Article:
Seesaw Shape

(Polar molecules, Non-polar molecules, etc.)

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Mackenzie Fernandez 3G
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Seesaw Shape

Postby Mackenzie Fernandez 3G » Sun Nov 29, 2020 10:59 am

hi!

I was wondering if someone could explain the seesaw thing Dr. Lavelle mentioned in lecture. I don't really understand the concept.

thank you!

Lucy Wang 2J
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Re: Seesaw Shape

Postby Lucy Wang 2J » Sun Nov 29, 2020 11:20 am

The seesaw shape applies to when there are 5 areas of electron density. One area is a lone pair and the other 4 are bonds. When this happens, it leads to a seesaw structure.

Shalyn Kelly 3H
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Re: Seesaw Shape

Postby Shalyn Kelly 3H » Sun Nov 29, 2020 11:29 am

As the post above states, it kind of looks like a seesaw. Two bonds are at the bottom forming a somewhat triangular shape, with two more bonds balancing on top (where if you "bounced" them they'd tilt like a seesaw). I guess you could also pretend the lone pair are kids on the seesaw as well? Though they aren't really in the right place for it, it might help with remembering there's one lone pair in a seesaw shape.

George Cazares 1E
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Re: Seesaw Shape

Postby George Cazares 1E » Sun Nov 29, 2020 11:31 am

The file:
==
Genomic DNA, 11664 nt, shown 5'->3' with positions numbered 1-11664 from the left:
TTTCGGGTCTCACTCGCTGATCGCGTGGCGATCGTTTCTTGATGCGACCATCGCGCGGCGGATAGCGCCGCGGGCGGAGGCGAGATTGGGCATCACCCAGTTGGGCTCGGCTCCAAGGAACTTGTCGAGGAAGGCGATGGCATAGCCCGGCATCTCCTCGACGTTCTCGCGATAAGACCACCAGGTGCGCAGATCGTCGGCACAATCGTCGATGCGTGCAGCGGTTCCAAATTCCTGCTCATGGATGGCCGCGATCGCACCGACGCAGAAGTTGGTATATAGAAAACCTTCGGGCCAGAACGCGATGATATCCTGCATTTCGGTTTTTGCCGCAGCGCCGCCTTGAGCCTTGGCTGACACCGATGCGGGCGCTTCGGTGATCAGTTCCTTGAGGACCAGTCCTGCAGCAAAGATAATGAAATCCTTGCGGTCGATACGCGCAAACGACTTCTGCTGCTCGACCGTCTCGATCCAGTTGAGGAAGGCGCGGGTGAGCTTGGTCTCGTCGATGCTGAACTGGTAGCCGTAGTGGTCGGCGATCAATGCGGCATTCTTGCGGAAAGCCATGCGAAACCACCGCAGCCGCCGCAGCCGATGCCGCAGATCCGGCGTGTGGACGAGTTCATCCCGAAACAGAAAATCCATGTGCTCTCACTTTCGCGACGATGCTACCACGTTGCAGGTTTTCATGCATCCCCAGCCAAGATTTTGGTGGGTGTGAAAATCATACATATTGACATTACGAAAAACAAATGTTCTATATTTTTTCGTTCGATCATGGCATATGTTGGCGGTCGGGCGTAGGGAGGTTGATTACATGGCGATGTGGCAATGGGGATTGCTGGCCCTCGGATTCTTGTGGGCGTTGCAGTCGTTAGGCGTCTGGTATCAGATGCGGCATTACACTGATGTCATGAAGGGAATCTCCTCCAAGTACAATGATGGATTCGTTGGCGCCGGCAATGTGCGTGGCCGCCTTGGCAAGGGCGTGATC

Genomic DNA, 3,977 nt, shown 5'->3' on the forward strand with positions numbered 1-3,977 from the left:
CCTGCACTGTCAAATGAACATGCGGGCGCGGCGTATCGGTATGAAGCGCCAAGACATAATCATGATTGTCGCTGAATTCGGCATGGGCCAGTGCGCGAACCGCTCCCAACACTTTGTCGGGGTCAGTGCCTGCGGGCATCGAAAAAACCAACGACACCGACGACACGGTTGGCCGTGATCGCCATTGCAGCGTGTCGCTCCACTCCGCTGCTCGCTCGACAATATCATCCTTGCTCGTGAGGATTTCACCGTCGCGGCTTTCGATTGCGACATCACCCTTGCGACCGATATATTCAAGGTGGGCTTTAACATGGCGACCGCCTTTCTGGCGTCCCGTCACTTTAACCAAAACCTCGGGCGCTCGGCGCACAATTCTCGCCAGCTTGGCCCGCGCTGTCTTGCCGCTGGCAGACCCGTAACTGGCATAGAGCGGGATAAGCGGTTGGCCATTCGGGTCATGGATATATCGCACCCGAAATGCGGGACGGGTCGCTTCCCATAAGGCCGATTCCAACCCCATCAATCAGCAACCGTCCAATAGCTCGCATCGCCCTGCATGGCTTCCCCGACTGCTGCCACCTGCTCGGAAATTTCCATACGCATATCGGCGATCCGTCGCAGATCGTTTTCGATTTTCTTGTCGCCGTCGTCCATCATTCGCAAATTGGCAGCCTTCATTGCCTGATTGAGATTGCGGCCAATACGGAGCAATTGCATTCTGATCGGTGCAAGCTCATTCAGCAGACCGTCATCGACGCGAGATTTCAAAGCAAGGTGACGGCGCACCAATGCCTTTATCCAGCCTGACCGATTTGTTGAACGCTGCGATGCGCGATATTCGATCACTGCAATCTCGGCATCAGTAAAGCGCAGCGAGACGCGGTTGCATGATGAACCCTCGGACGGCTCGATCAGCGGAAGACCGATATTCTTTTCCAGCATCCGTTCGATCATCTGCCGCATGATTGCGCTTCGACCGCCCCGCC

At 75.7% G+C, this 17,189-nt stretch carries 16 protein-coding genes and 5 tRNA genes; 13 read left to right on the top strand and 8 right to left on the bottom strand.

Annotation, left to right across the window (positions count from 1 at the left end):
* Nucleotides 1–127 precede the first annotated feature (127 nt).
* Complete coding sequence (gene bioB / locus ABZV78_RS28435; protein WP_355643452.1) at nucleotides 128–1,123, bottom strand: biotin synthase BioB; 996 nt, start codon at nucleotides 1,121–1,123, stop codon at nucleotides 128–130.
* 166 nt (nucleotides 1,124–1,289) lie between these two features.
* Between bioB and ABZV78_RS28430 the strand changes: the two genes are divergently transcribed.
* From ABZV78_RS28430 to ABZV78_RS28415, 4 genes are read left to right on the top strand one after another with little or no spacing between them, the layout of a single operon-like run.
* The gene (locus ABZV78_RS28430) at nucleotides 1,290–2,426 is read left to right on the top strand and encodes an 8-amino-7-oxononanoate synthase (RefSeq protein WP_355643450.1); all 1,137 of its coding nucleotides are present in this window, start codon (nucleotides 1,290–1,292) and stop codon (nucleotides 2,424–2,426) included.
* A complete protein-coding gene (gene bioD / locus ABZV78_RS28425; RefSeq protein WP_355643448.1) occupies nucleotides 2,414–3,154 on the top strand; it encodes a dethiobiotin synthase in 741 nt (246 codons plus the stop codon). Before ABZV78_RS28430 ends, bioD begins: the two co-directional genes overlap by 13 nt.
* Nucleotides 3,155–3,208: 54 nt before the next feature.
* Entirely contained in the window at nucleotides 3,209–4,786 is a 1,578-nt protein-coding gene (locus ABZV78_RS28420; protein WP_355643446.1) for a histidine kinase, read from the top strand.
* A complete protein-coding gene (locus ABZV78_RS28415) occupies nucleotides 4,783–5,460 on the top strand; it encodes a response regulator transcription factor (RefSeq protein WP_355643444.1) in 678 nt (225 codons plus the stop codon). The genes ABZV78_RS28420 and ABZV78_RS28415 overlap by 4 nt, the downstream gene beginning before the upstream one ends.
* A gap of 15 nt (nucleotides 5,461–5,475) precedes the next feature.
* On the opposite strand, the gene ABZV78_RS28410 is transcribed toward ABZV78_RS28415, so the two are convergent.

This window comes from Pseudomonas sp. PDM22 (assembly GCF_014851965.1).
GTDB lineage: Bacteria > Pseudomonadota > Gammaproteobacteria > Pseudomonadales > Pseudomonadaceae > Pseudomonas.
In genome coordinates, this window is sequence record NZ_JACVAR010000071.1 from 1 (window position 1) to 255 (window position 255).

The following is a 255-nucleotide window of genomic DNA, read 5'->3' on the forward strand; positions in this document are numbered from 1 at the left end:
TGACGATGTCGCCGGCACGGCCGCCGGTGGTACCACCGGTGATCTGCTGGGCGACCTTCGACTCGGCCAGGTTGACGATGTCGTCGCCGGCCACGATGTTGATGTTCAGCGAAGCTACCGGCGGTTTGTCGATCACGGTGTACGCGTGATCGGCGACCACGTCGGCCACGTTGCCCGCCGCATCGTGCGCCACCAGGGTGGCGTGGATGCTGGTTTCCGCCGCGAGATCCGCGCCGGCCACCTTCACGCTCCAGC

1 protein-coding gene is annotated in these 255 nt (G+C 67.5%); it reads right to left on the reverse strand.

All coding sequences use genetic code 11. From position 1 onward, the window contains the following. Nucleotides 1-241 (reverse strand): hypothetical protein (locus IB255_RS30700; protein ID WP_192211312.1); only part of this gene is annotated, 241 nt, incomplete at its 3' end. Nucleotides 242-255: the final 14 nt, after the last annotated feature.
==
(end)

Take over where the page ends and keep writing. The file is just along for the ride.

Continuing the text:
The seesaw shape refers to a molecule with five regions of e- density with four bonding regions and one lone pair. The seesaw shape has bond angles of <120 and <90. SF4 would be an example of a seesaw shape.

Ansh Patel 2I
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Re: Seesaw Shape

Postby Ansh Patel 2I » Sun Nov 29, 2020 11:37 am

Hi! A molecule has a seesaw shape when there are 5 electron density regions, where four are bonds and one is a lone pair. The bond angles for this shape are <120 and <90.

Mikayla James 2A
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Re: Seesaw Shape

Postby Mikayla James 2A » Sun Nov 29, 2020 11:37 am

Hi! like other people have said above, in a seesaw shape, there is 5 regions of electron density with 4 bonding pairs and 1 lone pair. 5 regions of electron density would normally be a trigonal bipyramidal shape, but because lone pairs are not used to name the shape, we replace one of the atoms in the trigonal bipyramidal shape with the lone pair. It matters which position you place the lone pair in, so you would place it in the horizonal plane to limit lone pair-bonding pair interactions and this positioning of the lone pair results in the seesaw shape. Hope this helps!


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